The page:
Tangent Modulus Model Associated with Residual Stresses

Two-Surface Stiffness Degradation Model Associated with Flexure

Analysis of Semi-Rigid Frames

Types of Semi-Rigid Connections

Practical Modeling of Connections

Formulation of Initial Stiffness and Ultimate Moment Capacity

Empirical Equation for Shape Parameter

Practical Estimation of Three-Parameters Using Computer Program

Incremental Force-Displacement Relationship Accounting for Semi-Rigid Connections

Geometric Imperfection Methods

Explicit Imperfection Modeling Method

Equivalent Notional Load Method

Further Reduced Tangent Modulus Method

Numerical Implementation




Axially Loaded Columns

Isolated Beam-Columns

Mathematically Identical Columns

Rigidly Jointed Truss

Braced Frames

Sway Frames

Kanchanalai's Frames in Strong-Axis Bending

Kanchanalai's Frames in Weak-Axis Bending

Vogel's Frames

Special Frames

Braced Column with K-Factor Greater Than 1.0

Unbraced Frame with K-Factor Less Than 1.0

Semi-Rigid Frames

Displacement Characteristics

Comparison with Analytical Result

Comparison with Experimental Result


Analysis and Design Principles


Design Format


Dead Load

Live Load

Highway Live Load

Impact Load

Wind Load

Earthquake Load

Snow Load

Rain Load

Load Combinations

Resistance Factors

Establishment of Structural System

Low-Rise Structures

Multistory Structures

Forms of Bracing

Other Design Considerations

Section Application

Preliminary Member Sizing

Approximate Analysis

Approximate Member Sizing

Modeling of Structural Members

Number of Elements for a Beam Subjected to Distributed Transverse Loads

Number of Elements for a Column Without Geometric Imperfections

Number of Elements for a Column with Geometric Imperfections

Modeling of Geometric Imperfection

Explicit Imperfection Modeling

Equivalent Notional Loads Modeling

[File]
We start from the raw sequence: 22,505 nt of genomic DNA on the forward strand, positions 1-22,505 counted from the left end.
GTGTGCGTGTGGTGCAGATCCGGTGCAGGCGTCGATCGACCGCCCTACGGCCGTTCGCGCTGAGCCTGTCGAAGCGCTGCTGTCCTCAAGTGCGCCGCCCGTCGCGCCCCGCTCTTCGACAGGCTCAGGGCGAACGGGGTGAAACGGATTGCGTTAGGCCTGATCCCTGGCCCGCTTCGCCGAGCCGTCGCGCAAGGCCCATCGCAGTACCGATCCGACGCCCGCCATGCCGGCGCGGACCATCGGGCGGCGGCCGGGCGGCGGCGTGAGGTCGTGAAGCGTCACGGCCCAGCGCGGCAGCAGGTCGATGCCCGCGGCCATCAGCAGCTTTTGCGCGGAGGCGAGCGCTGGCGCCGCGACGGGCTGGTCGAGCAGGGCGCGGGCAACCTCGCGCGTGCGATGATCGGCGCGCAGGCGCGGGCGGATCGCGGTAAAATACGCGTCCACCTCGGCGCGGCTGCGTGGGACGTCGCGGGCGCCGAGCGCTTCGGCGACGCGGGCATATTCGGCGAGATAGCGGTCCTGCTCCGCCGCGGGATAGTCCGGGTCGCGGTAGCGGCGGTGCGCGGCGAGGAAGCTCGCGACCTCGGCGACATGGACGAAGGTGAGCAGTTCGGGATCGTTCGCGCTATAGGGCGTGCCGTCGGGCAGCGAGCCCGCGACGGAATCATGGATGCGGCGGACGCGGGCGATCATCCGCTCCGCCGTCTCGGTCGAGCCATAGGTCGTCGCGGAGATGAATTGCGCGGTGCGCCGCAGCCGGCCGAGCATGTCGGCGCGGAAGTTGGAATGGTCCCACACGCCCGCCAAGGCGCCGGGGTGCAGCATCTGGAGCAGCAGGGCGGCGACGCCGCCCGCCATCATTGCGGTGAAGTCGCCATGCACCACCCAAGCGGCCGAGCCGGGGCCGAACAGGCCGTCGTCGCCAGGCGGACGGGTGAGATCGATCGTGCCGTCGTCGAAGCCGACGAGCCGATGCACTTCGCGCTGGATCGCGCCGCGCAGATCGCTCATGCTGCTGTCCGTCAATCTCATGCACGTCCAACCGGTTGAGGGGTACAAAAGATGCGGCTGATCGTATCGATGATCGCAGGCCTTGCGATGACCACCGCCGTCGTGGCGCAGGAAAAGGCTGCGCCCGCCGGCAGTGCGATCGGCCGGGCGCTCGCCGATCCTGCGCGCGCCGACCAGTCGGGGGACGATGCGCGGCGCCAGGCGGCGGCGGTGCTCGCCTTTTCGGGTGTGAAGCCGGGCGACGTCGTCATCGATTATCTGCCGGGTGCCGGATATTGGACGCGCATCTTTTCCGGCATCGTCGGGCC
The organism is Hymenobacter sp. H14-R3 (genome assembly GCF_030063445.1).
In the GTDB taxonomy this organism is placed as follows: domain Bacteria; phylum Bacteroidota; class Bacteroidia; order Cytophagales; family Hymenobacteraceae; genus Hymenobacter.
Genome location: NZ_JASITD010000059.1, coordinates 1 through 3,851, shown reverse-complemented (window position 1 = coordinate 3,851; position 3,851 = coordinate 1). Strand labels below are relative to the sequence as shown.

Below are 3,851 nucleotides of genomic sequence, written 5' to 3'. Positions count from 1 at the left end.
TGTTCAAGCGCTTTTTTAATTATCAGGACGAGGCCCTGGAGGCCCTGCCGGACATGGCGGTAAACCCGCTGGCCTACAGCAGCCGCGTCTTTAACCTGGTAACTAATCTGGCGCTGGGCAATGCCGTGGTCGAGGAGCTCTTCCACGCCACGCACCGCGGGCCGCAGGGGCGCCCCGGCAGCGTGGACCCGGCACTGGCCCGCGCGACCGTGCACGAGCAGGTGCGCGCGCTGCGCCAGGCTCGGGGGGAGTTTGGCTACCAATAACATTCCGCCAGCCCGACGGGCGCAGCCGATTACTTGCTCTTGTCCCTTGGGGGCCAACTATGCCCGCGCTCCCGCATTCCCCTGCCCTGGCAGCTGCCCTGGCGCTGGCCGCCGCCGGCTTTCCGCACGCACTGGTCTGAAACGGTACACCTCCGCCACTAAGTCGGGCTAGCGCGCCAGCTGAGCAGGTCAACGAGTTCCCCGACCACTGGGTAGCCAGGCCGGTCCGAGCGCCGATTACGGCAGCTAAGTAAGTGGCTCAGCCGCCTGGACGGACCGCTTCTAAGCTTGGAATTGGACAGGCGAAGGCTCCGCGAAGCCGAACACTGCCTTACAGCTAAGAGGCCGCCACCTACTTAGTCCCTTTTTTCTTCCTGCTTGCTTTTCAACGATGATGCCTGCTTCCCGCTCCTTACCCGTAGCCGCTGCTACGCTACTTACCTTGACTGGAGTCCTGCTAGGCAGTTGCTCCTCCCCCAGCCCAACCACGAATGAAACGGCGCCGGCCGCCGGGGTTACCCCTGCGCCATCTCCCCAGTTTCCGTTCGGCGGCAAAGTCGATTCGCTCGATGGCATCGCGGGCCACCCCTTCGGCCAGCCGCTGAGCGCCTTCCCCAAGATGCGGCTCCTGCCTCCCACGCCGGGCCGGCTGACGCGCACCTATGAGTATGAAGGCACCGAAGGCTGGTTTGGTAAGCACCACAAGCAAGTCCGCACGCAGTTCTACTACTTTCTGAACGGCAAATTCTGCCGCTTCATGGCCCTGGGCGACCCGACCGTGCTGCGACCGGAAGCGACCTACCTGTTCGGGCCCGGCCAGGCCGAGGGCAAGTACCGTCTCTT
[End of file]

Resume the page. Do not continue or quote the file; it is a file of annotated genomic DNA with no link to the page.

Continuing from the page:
Further Reduced Tangent Modulus Modeling

Load Application

Proportional Loading

Incremental Loading


Load-Carrying Capacity

Serviceability Limits

Ductility Requirements


Lateral Torsional Buckling

Adjustment of Member Sizes


Computer Program


Program Overview

Nonlinear Analysis Routines

Organization of Computer Program

Hardware Requirements

Execution of Program

User's Manual

General Rules

Input Instructions


Frame Configuration and Load Condition

Input Data Preparation

Program Execution

Output Interpretation

Modification of In-House Program

Stability Function

Cross-Section Plastic Strength

CRC Tangent Modulus

Parabolic Function

Geometric Imperfection

Semi-Rigid Connection


Design Examples


Simple Structures

Three-Span Continuous Beam

Two-Story Column

Truss Structures

Roof Truss

Pratt Truss

Braced Frames

Simple Braced Frame

Braced Eight-Story Frame

Unbraced Frames

One-Story Two-Bay Frame

Leaning Column Frame

Two-Story Frame

Eight-Story Frame

Five-Bay Four-Story AISC Frame

Semi-Rigid Frames

Two-Story One-Bay Semi-Rigid Frame

Two-Story Four-Bay Semi-Rigid Frame



About the Authors/Editor

Chen\, W.F.; Kim\, Seung-Eock

About the Series

New Directions in Civil Engineering